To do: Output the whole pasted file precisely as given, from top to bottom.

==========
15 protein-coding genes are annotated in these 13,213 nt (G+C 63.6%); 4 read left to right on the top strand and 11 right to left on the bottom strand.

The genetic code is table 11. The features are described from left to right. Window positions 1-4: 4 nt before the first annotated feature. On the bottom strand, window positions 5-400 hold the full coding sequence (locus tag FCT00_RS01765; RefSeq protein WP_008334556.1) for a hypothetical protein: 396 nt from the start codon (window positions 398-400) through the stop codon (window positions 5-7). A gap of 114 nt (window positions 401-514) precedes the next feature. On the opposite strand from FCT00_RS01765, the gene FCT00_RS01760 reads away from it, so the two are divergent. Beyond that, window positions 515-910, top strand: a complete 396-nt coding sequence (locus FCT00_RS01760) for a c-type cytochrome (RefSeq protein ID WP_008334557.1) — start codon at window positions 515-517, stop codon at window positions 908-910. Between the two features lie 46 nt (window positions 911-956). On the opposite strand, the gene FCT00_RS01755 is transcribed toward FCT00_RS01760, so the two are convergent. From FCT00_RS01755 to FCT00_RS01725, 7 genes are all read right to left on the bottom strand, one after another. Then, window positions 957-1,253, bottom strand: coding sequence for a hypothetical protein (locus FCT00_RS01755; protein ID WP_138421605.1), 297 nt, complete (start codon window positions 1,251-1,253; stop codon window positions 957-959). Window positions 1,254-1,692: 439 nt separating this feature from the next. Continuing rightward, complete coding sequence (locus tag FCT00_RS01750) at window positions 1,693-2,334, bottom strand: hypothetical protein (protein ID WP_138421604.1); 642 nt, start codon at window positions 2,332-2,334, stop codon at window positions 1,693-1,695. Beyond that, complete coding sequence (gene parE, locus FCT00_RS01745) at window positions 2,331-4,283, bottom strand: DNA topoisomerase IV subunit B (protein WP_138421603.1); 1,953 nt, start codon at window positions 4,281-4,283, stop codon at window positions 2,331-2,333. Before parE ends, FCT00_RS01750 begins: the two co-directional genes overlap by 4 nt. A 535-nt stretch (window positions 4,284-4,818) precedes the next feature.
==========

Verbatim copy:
15 protein-coding genes are annotated in these 13,213 nt (G+C 63.6%); 4 read left to right on the top strand and 11 right to left on the bottom strand.

The genetic code is table 11. The features are described from left to right. Window positions 1-4: 4 nt before the first annotated feature. On the bottom strand, window positions 5-400 hold the full coding sequence (locus tag FCT00_RS01765; RefSeq protein WP_008334556.1) for a hypothetical protein: 396 nt from the start codon (window positions 398-400) through the stop codon (window positions 5-7). A gap of 114 nt (window positions 401-514) precedes the next feature. On the opposite strand from FCT00_RS01765, the gene FCT00_RS01760 reads away from it, so the two are divergent. Beyond that, window positions 515-910, top strand: a complete 396-nt coding sequence (locus FCT00_RS01760) for a c-type cytochrome (RefSeq protein ID WP_008334557.1) — start codon at window positions 515-517, stop codon at window positions 908-910. Between the two features lie 46 nt (window positions 911-956). On the opposite strand, the gene FCT00_RS01755 is transcribed toward FCT00_RS01760, so the two are convergent. From FCT00_RS01755 to FCT00_RS01725, 7 genes are all read right to left on the bottom strand, one after another. Then, window positions 957-1,253, bottom strand: coding sequence for a hypothetical protein (locus FCT00_RS01755; protein ID WP_138421605.1), 297 nt, complete (start codon window positions 1,251-1,253; stop codon window positions 957-959). Window positions 1,254-1,692: 439 nt separating this feature from the next. Continuing rightward, complete coding sequence (locus tag FCT00_RS01750) at window positions 1,693-2,334, bottom strand: hypothetical protein (protein ID WP_138421604.1); 642 nt, start codon at window positions 2,332-2,334, stop codon at window positions 1,693-1,695. Beyond that, complete coding sequence (gene parE, locus FCT00_RS01745) at window positions 2,331-4,283, bottom strand: DNA topoisomerase IV subunit B (protein WP_138421603.1); 1,953 nt, start codon at window positions 4,281-4,283, stop codon at window positions 2,331-2,333. Before parE ends, FCT00_RS01750 begins: the two co-directional genes overlap by 4 nt. A 535-nt stretch (window positions 4,284-4,818) precedes the next feature.